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In thisthird article in 2e Newsletter’s series on the brain, we’ll look at the nature of AD/HD and how it reflects the structure, function, and development of the brain in a twice-exceptional child.
AH/HD is a disorder defined by specific behavioral characteristics. It is also a spectrum disorder, where characteristics and symptoms may be more pronounced or less. The main symptoms associated with AD/HD are:
Depending on which symptoms are strongest, an individual may be diagnosed with one of the following three common types of AD/HD:
The underlying mechanisms and treatments of the three types may vary.
Attending to something requires an interplay among a variety of cerebral components. First, a child must be alert enough to pay attention. The brain’s reticular activating system (RAS) plays a part in this, as you’ll read later.
Next, a child must be able to process incoming information, which involves focusing on the information source and filtering out extraneous information. Several areas of the brain play a big part in processing.
Then executive functions come into play — the ability to plan and organize. Again, specific brain structures facilitate executive functioning, which is heavily dependent on attention and working memory.
Finally, an individual must be able to hold interest and sustain attention in anticipation of a reward. This ability is at least partly a function of the brain’s limbic system, covered later in this article.
The brain’s “thinking” structure is composed of neurons along with supporting glial cells. Neurons perform much of the processing in the brain; and they, in turn, depend on chemical neurotransmitters to transfer signals from neuron to neuron. This transferring process facilitates memory, sensory input, decisions, and other brain functions.
A neurotransmitter may excite the neighboring neuron, causing the neuron to transmit a signal; or inhibit it, discouraging transmission of a signal. Furthermore, neurons have different types of receptors for different neurotransmitters.
Three types of neurotransmitters appear to be involved in AD/HD:
We mentioned earlier that part of attention is alertness, which depends on the brain’s reticular activating system (RAS). The RAS, which consists of structures in the brain stem along with connections to the cortex and body, helps regulate involuntary functions like heartbeat and respiration. In addition, it regulates alertness. A malfunctioning RAS may lead to difficulty in learning, to memory problems, and to poor self-control. Some researchers say that some types of AD/HD may be caused by a lack of norepinephrine in the RAS, and that stimulants increase the level of this chemical in the RAS. Stimulants also increase both norepinephrine and dopamine in the frontal lobes.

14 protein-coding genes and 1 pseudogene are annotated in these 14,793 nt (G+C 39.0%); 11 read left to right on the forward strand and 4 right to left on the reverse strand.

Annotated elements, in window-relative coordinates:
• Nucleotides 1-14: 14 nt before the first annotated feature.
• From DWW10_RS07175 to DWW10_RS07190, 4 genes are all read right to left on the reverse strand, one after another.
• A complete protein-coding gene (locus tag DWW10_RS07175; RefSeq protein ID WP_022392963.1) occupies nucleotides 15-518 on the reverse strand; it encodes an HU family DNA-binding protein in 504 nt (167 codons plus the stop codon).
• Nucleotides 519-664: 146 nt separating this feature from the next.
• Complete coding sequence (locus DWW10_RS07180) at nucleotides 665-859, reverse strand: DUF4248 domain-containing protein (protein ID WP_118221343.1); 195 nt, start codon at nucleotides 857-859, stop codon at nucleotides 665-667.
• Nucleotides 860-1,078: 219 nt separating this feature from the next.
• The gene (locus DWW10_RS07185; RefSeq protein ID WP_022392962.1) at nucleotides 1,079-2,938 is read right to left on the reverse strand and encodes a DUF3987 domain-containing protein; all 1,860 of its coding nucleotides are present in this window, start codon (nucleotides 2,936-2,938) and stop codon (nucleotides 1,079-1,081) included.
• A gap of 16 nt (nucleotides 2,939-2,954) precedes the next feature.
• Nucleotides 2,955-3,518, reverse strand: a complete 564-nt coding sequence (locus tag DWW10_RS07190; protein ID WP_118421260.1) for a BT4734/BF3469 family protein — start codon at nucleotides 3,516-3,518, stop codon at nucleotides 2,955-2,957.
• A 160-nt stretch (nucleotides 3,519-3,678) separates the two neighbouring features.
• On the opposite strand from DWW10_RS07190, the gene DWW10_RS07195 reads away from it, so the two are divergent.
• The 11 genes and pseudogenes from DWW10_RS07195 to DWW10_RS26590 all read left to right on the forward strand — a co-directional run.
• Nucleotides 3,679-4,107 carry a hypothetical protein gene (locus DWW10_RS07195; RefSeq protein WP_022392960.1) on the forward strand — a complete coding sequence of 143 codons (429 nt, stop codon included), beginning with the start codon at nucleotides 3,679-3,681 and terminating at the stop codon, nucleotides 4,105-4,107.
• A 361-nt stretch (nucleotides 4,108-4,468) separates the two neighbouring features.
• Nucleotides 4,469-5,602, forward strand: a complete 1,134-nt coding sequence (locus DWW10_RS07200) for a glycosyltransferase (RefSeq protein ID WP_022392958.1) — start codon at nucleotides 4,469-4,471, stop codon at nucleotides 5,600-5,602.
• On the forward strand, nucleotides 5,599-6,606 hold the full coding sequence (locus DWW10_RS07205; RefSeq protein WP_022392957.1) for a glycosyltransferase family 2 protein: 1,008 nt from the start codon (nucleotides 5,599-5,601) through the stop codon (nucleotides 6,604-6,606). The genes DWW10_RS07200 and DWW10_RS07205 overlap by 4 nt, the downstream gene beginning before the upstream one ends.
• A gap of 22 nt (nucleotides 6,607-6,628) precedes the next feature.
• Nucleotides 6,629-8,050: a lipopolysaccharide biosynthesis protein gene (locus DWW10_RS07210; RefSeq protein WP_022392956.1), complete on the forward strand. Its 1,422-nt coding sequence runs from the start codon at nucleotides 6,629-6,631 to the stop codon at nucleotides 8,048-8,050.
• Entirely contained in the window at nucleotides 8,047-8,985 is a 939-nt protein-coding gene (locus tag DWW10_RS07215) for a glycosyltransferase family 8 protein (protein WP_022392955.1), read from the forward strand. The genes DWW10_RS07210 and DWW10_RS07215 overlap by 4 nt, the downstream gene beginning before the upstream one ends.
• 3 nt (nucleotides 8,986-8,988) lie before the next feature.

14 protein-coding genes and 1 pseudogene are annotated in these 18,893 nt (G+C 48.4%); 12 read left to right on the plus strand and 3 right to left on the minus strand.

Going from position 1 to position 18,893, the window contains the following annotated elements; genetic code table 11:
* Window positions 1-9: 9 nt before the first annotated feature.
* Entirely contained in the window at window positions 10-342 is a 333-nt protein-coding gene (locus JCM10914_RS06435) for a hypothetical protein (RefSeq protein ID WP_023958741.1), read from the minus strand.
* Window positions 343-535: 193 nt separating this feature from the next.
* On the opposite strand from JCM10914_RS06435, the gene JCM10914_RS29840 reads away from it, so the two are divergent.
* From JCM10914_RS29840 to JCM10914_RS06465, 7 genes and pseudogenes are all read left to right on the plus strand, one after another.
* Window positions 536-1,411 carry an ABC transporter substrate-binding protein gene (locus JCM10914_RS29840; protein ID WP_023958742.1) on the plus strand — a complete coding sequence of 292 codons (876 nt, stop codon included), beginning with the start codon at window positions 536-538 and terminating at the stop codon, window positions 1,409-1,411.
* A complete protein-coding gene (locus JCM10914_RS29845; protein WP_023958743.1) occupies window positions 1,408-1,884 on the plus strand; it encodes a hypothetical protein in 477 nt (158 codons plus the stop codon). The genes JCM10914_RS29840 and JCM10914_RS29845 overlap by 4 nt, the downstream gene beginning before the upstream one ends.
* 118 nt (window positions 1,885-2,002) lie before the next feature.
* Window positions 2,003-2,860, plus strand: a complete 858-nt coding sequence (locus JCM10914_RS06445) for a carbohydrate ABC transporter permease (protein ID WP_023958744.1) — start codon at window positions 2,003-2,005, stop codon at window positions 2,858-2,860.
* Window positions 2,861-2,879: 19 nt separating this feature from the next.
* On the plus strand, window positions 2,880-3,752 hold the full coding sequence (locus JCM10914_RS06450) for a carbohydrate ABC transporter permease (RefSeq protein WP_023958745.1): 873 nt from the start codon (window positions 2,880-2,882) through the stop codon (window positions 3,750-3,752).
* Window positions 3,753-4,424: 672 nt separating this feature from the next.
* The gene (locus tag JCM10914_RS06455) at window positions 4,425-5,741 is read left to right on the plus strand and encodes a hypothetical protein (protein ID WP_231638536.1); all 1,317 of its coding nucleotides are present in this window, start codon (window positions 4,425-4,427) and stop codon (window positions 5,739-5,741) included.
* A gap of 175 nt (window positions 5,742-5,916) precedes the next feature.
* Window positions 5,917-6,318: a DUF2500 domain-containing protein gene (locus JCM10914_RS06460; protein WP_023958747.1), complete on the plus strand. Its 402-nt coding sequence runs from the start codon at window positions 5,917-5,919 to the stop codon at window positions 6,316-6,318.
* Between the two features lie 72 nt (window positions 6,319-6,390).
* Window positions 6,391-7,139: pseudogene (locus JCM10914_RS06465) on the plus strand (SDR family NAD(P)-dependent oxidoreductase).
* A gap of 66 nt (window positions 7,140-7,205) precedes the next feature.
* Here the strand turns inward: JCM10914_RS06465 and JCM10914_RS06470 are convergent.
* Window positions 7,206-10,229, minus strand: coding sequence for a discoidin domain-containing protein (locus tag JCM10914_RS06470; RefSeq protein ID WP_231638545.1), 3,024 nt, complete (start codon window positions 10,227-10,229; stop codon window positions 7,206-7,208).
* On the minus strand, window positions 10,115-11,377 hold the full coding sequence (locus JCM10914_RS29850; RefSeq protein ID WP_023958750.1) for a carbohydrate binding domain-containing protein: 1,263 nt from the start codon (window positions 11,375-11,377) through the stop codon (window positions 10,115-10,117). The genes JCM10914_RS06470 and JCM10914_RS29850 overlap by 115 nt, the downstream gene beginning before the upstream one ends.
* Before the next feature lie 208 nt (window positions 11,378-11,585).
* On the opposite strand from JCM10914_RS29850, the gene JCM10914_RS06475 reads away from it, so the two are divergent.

According to The AD/HD Information Library, “The Reticular Activating System plays a significant role in determining whether a person can learn and remember things well or not.” Also affected: whether a person is impulsive or self-controlled, whether a person has high or low motor activity levels, and whether a person is highly motivated or bored easily.
The Cortex and Prefrontal Cortex
The cortex of the brain is the outermost layer of the cerebrum, the dominant part of the brain. The frontal lobe is one section of the cortex, in the front of the brain; and the prefrontal cortex (PFC) is the forward-most part of the frontal lobe. The frontal lobe (also called the frontal cortex) plays a role in the ability to filter out distractions while paying attention.
In typical children, a task requiring sustained attention shows increased activity in the frontal lobes, as shown by imaging devices. But in children with AD/HD, the images are different. Not only are the frontal lobes likely to be smaller, fMRI studies also show that this area may be less active.
The brain’s frontal lobes are involved with executive functions such as attention, impulse control, the ability to behave in appropriate ways, and judgment. In a 2010 study, researchers claimed to have located the brain’s impulse control center in the frontal lobes, noting how training to constrain impulsive behaviors led to changes in that particular part of the brain. Researchers focusing on one part of the frontal lobes, the prefrontal cortex (PFC), have noted that it can differ in size, depending on whether a child has AD/HD. In children with AD/HD, the right side of the PFC, an area supposedly involved in attention and inhibition of responses, may be 5 to 10 percent smaller.
Besides a smaller prefrontal cortex, two areas of the inner forebrain related to the prefrontal cortex may also be smaller in children with AD/HD. These areas, both part of the basal nuclei, are the caudate nucleus and the globus pallidus. The two are involved in motor control and learning. According to some sources, a defect in the pathway that connects the PFC, caudate nucleus, and globus pallidus may cause symptoms of AD/HD. Imaging studies indicate that these areas may be less active in children who have the disorder.